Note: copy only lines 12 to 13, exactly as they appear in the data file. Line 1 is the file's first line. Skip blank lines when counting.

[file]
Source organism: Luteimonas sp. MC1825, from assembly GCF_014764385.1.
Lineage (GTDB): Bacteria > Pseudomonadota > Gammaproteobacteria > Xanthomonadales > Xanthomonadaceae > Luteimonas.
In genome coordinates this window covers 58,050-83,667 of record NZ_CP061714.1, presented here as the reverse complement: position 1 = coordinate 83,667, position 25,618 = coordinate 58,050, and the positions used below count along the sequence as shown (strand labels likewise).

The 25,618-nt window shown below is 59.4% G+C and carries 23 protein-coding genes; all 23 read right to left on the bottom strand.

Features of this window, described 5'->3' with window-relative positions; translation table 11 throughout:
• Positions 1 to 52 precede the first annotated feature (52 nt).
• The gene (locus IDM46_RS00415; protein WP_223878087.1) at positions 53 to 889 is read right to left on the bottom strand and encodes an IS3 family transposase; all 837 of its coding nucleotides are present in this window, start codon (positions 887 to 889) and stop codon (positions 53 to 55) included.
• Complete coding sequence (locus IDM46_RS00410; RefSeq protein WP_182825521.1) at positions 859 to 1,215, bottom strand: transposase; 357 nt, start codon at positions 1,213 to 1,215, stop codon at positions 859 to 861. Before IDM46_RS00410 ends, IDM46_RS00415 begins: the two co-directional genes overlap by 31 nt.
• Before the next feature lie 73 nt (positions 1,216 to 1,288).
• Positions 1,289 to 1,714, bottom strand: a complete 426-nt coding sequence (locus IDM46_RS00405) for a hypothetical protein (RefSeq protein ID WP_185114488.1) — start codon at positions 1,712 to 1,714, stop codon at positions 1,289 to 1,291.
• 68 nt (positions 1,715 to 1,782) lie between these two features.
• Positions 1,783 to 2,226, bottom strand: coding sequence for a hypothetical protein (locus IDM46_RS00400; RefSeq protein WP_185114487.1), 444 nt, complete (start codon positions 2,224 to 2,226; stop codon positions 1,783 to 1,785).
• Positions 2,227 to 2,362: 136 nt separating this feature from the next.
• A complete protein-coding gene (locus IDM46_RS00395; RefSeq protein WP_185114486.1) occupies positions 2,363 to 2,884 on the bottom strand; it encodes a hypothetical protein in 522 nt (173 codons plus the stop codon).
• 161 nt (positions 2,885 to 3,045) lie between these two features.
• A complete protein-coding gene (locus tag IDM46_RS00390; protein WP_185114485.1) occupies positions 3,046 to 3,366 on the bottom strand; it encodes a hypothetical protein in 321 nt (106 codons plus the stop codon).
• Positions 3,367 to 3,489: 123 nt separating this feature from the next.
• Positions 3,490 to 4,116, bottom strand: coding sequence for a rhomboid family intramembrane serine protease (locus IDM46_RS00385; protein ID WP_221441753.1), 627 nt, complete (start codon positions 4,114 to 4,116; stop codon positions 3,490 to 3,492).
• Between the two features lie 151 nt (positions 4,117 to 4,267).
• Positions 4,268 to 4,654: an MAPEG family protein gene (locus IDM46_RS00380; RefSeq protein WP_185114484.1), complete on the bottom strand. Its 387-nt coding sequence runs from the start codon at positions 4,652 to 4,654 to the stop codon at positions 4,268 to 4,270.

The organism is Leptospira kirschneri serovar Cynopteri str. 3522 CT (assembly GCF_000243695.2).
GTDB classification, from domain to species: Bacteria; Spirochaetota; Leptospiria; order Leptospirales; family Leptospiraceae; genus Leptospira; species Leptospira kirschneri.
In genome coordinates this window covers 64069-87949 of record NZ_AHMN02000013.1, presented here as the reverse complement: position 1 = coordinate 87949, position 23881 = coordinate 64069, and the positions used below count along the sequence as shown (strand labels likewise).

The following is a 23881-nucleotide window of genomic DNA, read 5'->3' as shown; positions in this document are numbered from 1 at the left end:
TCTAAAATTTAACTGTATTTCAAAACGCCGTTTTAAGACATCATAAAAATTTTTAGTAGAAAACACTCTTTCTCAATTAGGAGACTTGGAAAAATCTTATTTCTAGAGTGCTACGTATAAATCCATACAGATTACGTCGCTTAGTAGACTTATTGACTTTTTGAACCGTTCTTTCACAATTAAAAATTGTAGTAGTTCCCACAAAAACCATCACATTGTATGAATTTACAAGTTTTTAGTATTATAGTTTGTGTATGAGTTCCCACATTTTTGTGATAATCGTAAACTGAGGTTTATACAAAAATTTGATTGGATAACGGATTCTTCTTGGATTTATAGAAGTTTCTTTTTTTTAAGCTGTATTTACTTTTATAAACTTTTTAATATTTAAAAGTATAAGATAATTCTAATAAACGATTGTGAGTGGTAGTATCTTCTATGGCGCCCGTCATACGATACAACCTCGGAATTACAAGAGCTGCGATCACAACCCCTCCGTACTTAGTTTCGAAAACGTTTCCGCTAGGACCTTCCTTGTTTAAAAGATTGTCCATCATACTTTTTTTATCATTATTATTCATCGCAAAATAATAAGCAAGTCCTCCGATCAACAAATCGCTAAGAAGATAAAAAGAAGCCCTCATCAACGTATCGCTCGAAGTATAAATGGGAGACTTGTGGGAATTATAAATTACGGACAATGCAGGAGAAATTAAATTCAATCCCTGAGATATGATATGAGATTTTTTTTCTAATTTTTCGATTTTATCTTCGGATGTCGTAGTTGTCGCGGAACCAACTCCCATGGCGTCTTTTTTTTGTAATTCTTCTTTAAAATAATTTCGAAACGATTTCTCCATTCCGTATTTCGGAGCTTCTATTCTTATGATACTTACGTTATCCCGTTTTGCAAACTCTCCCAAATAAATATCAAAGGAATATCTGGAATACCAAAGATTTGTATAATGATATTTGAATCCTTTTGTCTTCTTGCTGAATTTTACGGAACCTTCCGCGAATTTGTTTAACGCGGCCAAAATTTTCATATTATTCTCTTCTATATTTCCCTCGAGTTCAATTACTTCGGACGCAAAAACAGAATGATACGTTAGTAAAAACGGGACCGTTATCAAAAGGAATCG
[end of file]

• Positions 1,783 to 2,226, bottom strand: coding sequence for a hypothetical protein (locus IDM46_RS00400; RefSeq protein WP_185114487.1), 444 nt, complete (start codon positions 2,224 to 2,226; stop codon positions 1,783 to 1,785).
• Positions 2,227 to 2,362: 136 nt separating this feature from the next.